Yet it’s also a bit demeaning to men: it suggests that men have no self control, that men will automatically turn any and all women in to sexual objects, and that the only way men can notice a woman’s mind is if the women are covered.


Caveat one: The New Testament, in 1 Corinthians 11, commands women to cover their heads when in prayer. A couple of caveats to this caveat: first, this is only in limited circumstances, specifically in prayer and when prophesying. Secondly, most Christians have philosophized that away.

Caveat two: Not all Muslim women wear headscarfs. There is a caveat to this, though: to do so in many Muslim countries is to risk condemnation or worse.

Notice: it’s a woman delivering the correctives, but a male police officer is close at hand, showing who the real authority is. Notice also that when the woman is discussing a poor stranger’s clothes, discussing her “sarafan,” a man walks by in a tight-fitting Western shirt, looking must un-Islamic. Nothing is said to him.

Caveat three: Nuns cover themselves. This is, however, an unequal comparison. Becoming a nun is a voluntary addition (or modification) to being a Christian. One can move into and out of a position that requires the head covering. Muslim women cannot do this.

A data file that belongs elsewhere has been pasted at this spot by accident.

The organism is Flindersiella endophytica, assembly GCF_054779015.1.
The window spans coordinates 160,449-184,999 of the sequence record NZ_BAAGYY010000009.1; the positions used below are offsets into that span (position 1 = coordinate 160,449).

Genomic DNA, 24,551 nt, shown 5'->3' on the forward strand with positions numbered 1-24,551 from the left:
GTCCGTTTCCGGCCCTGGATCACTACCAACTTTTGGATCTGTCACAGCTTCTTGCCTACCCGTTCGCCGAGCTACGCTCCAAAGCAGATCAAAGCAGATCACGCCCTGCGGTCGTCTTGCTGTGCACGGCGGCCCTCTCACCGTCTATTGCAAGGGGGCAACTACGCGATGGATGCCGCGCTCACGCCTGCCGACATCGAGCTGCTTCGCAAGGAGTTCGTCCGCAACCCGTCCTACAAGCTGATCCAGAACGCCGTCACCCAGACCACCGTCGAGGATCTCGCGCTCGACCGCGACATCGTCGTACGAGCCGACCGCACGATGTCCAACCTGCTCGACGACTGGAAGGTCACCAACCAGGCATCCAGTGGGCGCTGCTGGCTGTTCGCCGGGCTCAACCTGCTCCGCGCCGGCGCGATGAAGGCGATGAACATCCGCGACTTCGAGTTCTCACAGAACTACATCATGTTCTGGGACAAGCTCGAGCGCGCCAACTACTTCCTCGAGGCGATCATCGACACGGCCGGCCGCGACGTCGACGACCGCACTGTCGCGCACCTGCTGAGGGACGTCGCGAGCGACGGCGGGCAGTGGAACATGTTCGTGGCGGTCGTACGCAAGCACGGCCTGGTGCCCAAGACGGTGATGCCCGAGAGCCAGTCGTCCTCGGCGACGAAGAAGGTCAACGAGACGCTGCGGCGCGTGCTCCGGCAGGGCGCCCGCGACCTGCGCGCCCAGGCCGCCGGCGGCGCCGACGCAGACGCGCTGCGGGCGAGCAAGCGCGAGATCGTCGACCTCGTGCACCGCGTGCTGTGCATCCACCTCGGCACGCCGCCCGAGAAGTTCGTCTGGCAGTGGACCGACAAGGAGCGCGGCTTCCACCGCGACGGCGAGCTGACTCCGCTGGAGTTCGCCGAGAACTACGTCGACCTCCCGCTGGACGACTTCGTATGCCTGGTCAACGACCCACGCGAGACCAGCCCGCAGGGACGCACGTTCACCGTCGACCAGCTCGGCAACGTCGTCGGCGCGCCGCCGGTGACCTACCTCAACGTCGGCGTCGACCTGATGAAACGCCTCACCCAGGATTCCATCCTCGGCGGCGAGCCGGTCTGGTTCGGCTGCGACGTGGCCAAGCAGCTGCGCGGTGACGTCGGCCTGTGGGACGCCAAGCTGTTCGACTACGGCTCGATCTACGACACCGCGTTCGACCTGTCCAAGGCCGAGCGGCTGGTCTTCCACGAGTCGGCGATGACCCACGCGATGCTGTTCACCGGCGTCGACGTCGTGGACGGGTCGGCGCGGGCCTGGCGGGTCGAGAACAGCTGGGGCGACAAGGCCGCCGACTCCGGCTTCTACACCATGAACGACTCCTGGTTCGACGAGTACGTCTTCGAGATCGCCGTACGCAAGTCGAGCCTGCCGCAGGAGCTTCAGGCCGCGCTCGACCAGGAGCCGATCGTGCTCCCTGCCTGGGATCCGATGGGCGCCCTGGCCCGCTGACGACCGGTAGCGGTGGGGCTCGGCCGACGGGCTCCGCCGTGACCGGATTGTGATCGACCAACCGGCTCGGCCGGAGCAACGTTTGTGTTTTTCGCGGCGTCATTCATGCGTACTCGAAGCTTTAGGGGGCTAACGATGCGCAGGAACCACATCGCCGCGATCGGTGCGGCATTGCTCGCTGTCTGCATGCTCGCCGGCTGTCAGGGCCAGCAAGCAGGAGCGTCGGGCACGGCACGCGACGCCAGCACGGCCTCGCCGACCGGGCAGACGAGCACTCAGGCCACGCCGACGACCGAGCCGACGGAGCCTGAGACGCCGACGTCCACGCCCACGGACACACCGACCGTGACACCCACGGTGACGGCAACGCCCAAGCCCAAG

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“There is no Islam without a Khilafah”

[There] you have it, according to the moderate Muslims I have talked with in recent months. Reporters who want to cover this debate must realize that, as one scholar told me: “It is all about Shariah.” Can Shariah come to the West? Will governments in the West allow that and, if they do, are the political leaders who back that development prepared to deal with its affects on public life?

There is no Islam . . . without a Khilafah

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Open Comments

One of the dangers of having a controversial website that is also open to viewer comments is the threat of visitors’ words being attributed to the site owner.

As an aside, Dennis Prager rehearses the now-common (but still pretty good) observations about the difference in reaction in insulting Islam and insulting other religions. He points out the absurdity of the Federal Koran-in-the-toilet suit versus the crucifix-in-urine modern art piece. Putting a Koran in a toilet and putting a crucifix in urine are essentially the same thing, but the reaction is entirely different.

In this video, Ibrahim Hooper, of CAIR, makes just such a claim against Robert Spencer and his site Jihad Watch. “[Hooper] quoted a genocidal comment that was made on this website yesterday, and made it appear as if I had written it,” Spencer writes.